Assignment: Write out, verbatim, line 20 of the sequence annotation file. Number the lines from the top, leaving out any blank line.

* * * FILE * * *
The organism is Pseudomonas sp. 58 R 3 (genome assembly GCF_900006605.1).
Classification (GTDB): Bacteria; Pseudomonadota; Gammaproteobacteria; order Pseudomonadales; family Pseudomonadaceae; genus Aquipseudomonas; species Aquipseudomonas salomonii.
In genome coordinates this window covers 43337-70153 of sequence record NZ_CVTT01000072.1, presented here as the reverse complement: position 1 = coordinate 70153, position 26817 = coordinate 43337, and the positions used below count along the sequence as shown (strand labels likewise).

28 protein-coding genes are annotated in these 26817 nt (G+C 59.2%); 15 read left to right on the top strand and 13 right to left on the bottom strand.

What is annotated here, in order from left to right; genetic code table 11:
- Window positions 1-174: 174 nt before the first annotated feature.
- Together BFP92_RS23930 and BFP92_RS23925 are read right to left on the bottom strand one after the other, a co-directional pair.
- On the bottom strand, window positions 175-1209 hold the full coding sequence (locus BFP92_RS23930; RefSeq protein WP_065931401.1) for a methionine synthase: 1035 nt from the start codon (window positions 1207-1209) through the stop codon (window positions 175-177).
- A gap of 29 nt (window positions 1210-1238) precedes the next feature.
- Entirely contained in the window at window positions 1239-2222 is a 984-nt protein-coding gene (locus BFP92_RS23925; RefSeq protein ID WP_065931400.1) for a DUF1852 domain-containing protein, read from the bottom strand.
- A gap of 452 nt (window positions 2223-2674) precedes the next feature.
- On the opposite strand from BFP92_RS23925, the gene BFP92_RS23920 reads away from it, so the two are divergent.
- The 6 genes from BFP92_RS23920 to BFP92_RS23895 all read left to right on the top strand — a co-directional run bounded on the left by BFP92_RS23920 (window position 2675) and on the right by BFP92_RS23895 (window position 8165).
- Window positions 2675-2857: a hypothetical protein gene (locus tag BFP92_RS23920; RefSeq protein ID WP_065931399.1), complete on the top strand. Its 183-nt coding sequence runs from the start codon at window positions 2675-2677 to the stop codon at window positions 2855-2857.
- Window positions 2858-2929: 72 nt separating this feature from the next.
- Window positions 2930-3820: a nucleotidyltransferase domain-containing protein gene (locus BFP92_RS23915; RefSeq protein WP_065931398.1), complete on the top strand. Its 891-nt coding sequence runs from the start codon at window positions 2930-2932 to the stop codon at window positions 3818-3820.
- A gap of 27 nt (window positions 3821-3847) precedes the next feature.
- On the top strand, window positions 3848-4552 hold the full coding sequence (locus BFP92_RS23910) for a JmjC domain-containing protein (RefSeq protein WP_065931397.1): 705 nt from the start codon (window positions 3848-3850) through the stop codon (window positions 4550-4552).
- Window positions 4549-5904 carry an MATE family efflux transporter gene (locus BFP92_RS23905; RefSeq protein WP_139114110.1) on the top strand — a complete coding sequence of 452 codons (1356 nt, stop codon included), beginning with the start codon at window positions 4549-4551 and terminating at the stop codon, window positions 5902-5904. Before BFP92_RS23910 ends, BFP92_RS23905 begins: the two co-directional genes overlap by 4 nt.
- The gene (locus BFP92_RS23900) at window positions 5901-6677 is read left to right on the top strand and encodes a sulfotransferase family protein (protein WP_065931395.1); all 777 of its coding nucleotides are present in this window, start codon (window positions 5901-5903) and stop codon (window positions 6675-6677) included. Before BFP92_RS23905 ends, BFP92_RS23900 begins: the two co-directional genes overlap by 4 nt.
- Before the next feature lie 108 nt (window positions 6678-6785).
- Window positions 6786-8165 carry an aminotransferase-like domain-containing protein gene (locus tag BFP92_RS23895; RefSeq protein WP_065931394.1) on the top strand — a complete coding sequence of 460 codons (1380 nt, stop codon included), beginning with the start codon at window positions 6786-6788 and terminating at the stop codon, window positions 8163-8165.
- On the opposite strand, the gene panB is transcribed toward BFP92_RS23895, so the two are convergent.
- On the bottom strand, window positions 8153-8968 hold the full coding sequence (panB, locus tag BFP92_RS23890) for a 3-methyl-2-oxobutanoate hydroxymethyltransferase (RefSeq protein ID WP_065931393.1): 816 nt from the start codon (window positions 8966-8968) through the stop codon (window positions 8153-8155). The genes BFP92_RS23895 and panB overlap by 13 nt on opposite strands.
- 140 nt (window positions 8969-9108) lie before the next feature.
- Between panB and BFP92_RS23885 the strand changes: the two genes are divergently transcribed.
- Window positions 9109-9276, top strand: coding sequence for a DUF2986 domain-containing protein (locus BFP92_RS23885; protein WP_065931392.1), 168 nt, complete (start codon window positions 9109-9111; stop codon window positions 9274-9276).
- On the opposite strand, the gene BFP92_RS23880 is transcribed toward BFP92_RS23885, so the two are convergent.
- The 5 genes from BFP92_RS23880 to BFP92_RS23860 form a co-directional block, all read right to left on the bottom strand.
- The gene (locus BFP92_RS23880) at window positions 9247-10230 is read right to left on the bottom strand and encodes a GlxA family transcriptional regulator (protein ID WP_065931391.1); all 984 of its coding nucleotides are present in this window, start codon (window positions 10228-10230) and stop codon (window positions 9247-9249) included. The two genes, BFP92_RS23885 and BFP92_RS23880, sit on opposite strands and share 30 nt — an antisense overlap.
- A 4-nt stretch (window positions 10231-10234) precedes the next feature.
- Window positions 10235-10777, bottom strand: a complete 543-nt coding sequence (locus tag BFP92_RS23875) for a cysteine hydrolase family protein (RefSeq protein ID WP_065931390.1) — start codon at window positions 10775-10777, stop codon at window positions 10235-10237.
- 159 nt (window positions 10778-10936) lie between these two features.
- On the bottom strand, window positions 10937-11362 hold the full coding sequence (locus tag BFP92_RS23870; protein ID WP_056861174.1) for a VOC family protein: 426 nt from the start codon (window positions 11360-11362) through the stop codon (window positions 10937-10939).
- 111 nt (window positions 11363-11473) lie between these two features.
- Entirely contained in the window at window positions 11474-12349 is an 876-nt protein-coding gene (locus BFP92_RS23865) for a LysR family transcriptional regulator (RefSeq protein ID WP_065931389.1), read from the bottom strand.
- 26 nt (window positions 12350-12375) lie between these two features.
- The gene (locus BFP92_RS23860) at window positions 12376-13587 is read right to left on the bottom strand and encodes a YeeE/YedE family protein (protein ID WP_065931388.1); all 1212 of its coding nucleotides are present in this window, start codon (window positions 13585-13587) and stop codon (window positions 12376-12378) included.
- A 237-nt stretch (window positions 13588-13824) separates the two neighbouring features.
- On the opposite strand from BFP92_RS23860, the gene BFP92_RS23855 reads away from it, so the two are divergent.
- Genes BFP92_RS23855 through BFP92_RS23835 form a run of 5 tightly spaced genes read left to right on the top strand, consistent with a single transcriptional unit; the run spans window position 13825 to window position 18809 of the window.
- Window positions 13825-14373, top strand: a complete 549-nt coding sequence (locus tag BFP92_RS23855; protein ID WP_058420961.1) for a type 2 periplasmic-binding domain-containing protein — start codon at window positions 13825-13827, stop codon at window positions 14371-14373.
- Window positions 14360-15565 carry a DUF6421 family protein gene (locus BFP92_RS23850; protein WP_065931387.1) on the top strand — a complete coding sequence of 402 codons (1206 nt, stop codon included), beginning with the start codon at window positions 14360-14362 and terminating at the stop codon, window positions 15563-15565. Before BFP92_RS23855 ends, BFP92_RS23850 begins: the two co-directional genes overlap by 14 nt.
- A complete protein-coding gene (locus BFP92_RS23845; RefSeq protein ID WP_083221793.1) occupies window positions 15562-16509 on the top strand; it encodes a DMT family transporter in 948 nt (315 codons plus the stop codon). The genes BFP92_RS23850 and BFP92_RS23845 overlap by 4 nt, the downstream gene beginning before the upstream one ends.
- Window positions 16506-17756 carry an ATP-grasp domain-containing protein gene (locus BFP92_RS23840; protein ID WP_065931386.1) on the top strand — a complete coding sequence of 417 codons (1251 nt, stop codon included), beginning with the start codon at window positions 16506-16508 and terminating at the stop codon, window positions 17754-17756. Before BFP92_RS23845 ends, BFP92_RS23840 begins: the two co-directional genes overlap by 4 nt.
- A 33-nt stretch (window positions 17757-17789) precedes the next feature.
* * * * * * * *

- The gene (locus BFP92_RS23900) at window positions 5901-6677 is read left to right on the top strand and encodes a sulfotransferase family protein (protein WP_065931395.1); all 777 of its coding nucleotides are present in this window, start codon (window positions 5901-5903) and stop codon (window positions 6675-6677) included. Before BFP92_RS23905 ends, BFP92_RS23900 begins: the two co-directional genes overlap by 4 nt.